PICS: Somaliland eyes key Red Sea trade role with Berbera port

2018-07-27 12:32
Local fishermen's boats moor at Berbera port of Somaliland. (Mustafa Saeed/AFP)

Local fishermen's boats moor at Berbera port of Somaliland. (Mustafa Saeed/AFP)

Multimedia   ·   User Galleries   ·   News in Pictures Send us your pictures  ·  Send us your stories

The soporific seaside town of Berbera is slowly changing as it takes on a major role on the Red Sea shipping route, allowing breakaway Somaliland to dream of prosperity and even recognition.

At the Berbera port, dozens of containers are stacked on a sun-scorched platform and a few cranes creakily transfer sacks of sorghum and other goods from a rusting cargo ship.

The facilities are far from modern, but Somaliland hopes its position on one of the world's busiest shipping routes will turn the state into a job-creating dynamo - and encourage international recognition 27-years after it split from Somalia.

Somaliland's ambitions were boosted in March when it struck a deal giving Dubai port giant DP World a 51% stake in the port and Ethiopia 19%.

DP World says it plans to invest $442m to modernise the port, with a first extension of 400 square metres to begin in October that is expected to take 24 months.

* Sign up to News24's top Africa news in your inbox: SUBSCRIBE TO THE HELLO AFRICA NEWSLETTER 

FOLLOW News24 Africa on Twitter and Facebook

"The benefit we expect from the development of the port is jobs. We expect to get many foreign investors to ... generate employment and income for us," said Saad Ali Shire, the Somaliland minister of foreign affairs.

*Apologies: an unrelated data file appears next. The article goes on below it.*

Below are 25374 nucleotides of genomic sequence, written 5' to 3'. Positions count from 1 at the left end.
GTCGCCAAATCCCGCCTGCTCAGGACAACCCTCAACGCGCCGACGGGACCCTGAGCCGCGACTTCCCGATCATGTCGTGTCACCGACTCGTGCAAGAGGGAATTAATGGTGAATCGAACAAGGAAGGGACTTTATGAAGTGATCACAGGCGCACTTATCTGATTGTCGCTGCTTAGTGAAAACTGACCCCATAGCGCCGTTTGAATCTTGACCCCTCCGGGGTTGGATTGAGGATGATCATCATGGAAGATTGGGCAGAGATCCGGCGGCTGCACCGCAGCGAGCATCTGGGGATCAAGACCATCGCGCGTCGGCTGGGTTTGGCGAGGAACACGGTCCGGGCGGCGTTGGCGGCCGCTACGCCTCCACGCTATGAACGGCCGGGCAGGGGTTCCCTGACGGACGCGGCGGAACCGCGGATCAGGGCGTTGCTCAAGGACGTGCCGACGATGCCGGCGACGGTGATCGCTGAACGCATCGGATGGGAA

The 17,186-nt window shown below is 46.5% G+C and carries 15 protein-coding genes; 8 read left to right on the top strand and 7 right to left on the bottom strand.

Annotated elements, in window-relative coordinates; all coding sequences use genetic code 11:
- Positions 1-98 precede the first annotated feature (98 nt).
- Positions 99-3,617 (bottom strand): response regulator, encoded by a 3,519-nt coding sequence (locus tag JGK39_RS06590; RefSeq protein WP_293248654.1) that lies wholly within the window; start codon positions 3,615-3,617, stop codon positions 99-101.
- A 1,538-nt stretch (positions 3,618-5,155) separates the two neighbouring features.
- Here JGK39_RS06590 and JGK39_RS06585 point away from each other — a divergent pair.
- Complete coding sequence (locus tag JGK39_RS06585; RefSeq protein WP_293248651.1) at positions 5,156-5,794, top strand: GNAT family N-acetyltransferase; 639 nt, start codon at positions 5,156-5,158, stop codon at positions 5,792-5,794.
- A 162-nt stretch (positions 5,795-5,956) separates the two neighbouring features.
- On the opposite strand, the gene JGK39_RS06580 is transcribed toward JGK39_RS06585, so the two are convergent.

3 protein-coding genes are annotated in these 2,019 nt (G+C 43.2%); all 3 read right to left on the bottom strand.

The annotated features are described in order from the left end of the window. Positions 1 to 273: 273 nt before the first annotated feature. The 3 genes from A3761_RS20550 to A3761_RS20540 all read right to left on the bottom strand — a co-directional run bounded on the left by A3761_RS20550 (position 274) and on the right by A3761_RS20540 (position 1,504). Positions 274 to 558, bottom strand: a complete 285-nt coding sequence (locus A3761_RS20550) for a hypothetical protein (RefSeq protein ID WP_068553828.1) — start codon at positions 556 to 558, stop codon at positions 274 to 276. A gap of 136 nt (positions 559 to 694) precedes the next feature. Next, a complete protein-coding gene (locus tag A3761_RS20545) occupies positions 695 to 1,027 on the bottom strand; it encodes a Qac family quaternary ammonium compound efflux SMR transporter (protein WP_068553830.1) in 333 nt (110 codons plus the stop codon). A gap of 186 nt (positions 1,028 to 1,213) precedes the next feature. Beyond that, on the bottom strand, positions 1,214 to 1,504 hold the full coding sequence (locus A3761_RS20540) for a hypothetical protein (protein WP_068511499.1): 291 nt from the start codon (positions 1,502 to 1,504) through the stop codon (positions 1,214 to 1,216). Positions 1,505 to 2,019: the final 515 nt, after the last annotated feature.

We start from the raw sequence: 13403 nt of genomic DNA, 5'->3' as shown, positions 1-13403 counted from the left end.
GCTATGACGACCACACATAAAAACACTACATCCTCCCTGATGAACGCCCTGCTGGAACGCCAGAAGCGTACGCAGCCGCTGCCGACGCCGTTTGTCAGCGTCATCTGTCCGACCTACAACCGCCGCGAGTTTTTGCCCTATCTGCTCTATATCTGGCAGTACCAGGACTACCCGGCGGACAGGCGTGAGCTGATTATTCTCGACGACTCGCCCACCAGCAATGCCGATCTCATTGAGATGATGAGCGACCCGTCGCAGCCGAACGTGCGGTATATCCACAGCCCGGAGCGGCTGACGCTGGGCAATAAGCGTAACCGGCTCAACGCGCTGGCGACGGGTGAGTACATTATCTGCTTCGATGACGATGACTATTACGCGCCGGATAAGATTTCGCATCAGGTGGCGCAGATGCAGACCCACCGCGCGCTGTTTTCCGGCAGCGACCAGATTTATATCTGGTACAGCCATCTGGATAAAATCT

He said the port has long been the main source of revenue for the government of the breakaway state.

Nevertheless the arrival of DP World has been a "cultural shock" for those used to the slow pace of business at the port, admits Said Hassan Abdullahi, director general of the port authority.

"There has been a big change ... in terms of volume of containers. Since they took over we got more customers," he said.

Workers unload NOGs' food ratios from a ship before loading trucks at Berbera port of Somaliland. (Mustafa Saeed/AFP)

Ethiopia eyes sea access

The deal has seen the number of containers transiting through Berbera double to 100 000 twenty-foot-equivalent units (TEUs), a standard measurement in shipping.

Abdullahi predicts that the investment will cause throughput to increase fivefold - a figure that will bring Berbera closer to the capacity of nearby Djibouti's ultra-modern ports which handle around 980 000 TEU per year.

The development will be a boon not only to Somaliland but also its landlocked neighbour Ethiopia - a fast-growing economy with a population of 100 million people that is eyeing new ports across the region to export its goods.

Cut off from the coast since former province Eritrea won independence in 1993, prompting a violent border conflict, Ethiopia funnels 95% of its trade through Djibouti.

Trucks loaded with NOGs' food ratios from the Thorco Liva ship leave the Berbera port of Somaliland. (Mustafa Saeed/AFP)

But now a breakneck peace process with Eritrea has also opened up new trade routes through its ports of Massawa and Assab, which with the developments in Berbera could reshape trade in the Horn of Africa region.

Somaliland, which avoided the anarchy and chaos Somalia has experienced over the past three decades, "is well positioned to have a more influential role when it comes to economic and trade issues," said Ahmed Soliman, a researcher at the London-based Chatham House think-tank.